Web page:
As a major editor of Identity & Access Management (IAM) solutions we are witnessing an increasing need for adaptive and agile delivery models in the IAM sector.
Today, organizational structures can be very complex. Large organizations are often split into separate business units which can operate very differently. To reduce costs and improve security and governance many organizations are now looking to harmonize processes across their entire business.
IAM for multi-entity groups: a new paradigm
In large groups, the smallest entities may not have the critical size to support in-house projects. The lack of human, technical and financial resources is the first hurdle for the implementation of IAM projects. ‘Classic’ on premise solutions can be too costly to acquire and own, and their implementation in every single entity would turn out to be overwhelming.
Today, one of the main IT trends is the shift from solutions hosted on premise to outsourced shared pools of configurable system resources and services, more commonly referred to as Software-as-a-Service (SaaS) or ‘Cloud’ solutions.
However, market experience and customer feedback has shown that many large companies haven’t made a decision yet when it comes to IAM. Many prefer to try to keep these services in-house to maintain control and worry about the lack of service levels from Cloud service providers.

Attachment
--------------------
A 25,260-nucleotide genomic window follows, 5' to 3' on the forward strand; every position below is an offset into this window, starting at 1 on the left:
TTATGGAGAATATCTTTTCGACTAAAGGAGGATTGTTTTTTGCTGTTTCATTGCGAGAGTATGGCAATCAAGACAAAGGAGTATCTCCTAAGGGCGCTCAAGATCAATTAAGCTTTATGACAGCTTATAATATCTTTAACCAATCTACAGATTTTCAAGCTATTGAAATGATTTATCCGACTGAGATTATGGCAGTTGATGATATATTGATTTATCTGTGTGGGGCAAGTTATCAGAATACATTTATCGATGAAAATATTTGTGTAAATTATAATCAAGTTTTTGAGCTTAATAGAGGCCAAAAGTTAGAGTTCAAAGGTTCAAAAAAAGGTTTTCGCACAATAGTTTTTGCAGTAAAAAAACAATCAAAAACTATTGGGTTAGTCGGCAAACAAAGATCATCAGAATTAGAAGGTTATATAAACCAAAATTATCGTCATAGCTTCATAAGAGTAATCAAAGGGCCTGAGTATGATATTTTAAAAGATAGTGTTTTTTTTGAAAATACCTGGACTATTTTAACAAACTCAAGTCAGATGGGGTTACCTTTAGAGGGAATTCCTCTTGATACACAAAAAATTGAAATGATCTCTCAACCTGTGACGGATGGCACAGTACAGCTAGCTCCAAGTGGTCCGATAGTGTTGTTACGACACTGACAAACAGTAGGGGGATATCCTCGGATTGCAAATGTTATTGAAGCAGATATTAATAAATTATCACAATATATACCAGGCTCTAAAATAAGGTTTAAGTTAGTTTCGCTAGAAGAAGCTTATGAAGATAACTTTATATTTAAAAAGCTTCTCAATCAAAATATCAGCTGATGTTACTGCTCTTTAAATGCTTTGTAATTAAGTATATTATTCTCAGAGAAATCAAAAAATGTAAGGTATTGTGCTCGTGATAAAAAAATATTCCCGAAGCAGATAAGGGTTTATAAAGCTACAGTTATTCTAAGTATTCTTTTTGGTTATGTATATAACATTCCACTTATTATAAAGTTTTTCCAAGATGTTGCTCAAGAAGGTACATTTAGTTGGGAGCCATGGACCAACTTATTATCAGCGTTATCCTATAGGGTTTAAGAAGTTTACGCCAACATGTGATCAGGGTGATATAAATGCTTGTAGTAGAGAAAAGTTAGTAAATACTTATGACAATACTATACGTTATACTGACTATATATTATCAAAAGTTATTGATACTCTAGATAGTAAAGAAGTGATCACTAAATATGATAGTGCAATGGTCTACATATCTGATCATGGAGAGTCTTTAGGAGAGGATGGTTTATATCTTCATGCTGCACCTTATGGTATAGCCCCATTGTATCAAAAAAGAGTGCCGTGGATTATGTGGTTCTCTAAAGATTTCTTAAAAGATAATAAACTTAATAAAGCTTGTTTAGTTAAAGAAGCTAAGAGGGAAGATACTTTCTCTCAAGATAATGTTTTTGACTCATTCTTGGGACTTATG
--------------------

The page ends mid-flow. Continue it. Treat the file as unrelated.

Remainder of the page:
A shared-services IAM solution is a “private Cloud” where the main advantage is that organizations only need to buy a unique license for a solution that is centrally hosted and administered. Capital expenditures are shared and operational expenses optimized.
Various degrees of freedom
This type of project is also able to meet the demands of individual business units by allowing some flexibility on governance and IT.
Depending on the degree of freedom the leading entity grants to its business units, it sets the degree of customization of the solution. The configuration scope can go from only shared machines and software to a fully configured IAM solution with strict governance and unique processes.
After defining the functional scope of the solution, the implementation team assesses the technical specifications for the physical architecture necessary to the project. The functional distinctions between subsidiaries and the degree of customization allowed will impact the identity, the application and entitlement attribution life-cycles as well as administrative function.
The goal at this stage is to ensure the long-term sustainability of the solution and avoid the technical debt that could derive from a too high level of customization. The success of a shared-services IAM project relies on strong governance and the full engagement of the main stakeholders across all entities. Capacity to execute must be optimal to harmonize processes and manage change.
An adaptive approach
This type of delivery model is not new but tends to be overlooked as SaaS IAM solutions are now on the market. It provides an answer when a completely outsourced solution doesn’t meet customers’ needs.
We can avoid binary choices and be more flexible with solutions that meet the needs of those who would want on premise solutions but need the scalable and adaptive approach of Cloud.
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